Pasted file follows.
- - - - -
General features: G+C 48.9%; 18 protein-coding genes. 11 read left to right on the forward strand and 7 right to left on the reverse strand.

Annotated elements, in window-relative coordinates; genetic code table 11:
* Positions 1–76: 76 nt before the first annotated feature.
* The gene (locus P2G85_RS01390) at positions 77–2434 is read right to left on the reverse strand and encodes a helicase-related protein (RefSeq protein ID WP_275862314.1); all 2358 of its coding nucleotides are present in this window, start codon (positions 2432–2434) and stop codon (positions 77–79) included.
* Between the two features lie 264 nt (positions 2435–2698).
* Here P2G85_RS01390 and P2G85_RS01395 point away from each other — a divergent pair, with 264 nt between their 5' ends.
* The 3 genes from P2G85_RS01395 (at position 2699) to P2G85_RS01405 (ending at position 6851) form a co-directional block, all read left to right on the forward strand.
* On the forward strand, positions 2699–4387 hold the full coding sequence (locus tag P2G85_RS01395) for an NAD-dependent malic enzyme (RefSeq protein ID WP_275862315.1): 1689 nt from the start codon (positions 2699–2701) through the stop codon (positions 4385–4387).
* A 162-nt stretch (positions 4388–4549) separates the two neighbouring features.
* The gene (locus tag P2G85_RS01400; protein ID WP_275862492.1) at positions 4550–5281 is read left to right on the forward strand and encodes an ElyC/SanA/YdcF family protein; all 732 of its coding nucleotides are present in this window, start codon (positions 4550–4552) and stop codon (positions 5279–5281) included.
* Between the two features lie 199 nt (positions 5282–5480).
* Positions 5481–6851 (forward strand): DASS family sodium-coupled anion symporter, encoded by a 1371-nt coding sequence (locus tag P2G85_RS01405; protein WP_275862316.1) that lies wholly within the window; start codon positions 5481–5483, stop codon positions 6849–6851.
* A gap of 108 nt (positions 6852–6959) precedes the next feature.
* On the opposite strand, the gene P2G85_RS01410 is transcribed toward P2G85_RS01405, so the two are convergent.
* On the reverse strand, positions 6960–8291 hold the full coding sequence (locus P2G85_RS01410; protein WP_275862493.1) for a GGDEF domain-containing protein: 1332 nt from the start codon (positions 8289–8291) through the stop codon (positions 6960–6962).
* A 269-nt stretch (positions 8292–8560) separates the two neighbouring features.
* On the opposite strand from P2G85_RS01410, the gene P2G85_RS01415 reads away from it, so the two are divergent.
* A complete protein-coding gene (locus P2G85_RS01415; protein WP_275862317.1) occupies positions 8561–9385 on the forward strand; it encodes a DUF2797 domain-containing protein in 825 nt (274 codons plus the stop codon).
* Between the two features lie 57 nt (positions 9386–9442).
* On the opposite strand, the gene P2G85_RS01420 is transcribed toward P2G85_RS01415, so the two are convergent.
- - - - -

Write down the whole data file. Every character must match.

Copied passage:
General features: G+C 48.9%; 18 protein-coding genes. 11 read left to right on the forward strand and 7 right to left on the reverse strand.

Annotated elements, in window-relative coordinates; genetic code table 11:
* Positions 1–76: 76 nt before the first annotated feature.
* The gene (locus P2G85_RS01390) at positions 77–2434 is read right to left on the reverse strand and encodes a helicase-related protein (RefSeq protein ID WP_275862314.1); all 2358 of its coding nucleotides are present in this window, start codon (positions 2432–2434) and stop codon (positions 77–79) included.
* Between the two features lie 264 nt (positions 2435–2698).
* Here P2G85_RS01390 and P2G85_RS01395 point away from each other — a divergent pair, with 264 nt between their 5' ends.
* The 3 genes from P2G85_RS01395 (at position 2699) to P2G85_RS01405 (ending at position 6851) form a co-directional block, all read left to right on the forward strand.
* On the forward strand, positions 2699–4387 hold the full coding sequence (locus tag P2G85_RS01395) for an NAD-dependent malic enzyme (RefSeq protein ID WP_275862315.1): 1689 nt from the start codon (positions 2699–2701) through the stop codon (positions 4385–4387).
* A 162-nt stretch (positions 4388–4549) separates the two neighbouring features.
* The gene (locus tag P2G85_RS01400; protein ID WP_275862492.1) at positions 4550–5281 is read left to right on the forward strand and encodes an ElyC/SanA/YdcF family protein; all 732 of its coding nucleotides are present in this window, start codon (positions 4550–4552) and stop codon (positions 5279–5281) included.
* Between the two features lie 199 nt (positions 5282–5480).
* Positions 5481–6851 (forward strand): DASS family sodium-coupled anion symporter, encoded by a 1371-nt coding sequence (locus tag P2G85_RS01405; protein WP_275862316.1) that lies wholly within the window; start codon positions 5481–5483, stop codon positions 6849–6851.
* A gap of 108 nt (positions 6852–6959) precedes the next feature.
* On the opposite strand, the gene P2G85_RS01410 is transcribed toward P2G85_RS01405, so the two are convergent.
* On the reverse strand, positions 6960–8291 hold the full coding sequence (locus P2G85_RS01410; protein WP_275862493.1) for a GGDEF domain-containing protein: 1332 nt from the start codon (positions 8289–8291) through the stop codon (positions 6960–6962).
* A 269-nt stretch (positions 8292–8560) separates the two neighbouring features.
* On the opposite strand from P2G85_RS01410, the gene P2G85_RS01415 reads away from it, so the two are divergent.
* A complete protein-coding gene (locus P2G85_RS01415; protein WP_275862317.1) occupies positions 8561–9385 on the forward strand; it encodes a DUF2797 domain-containing protein in 825 nt (274 codons plus the stop codon).
* Between the two features lie 57 nt (positions 9386–9442).
* On the opposite strand, the gene P2G85_RS01420 is transcribed toward P2G85_RS01415, so the two are convergent.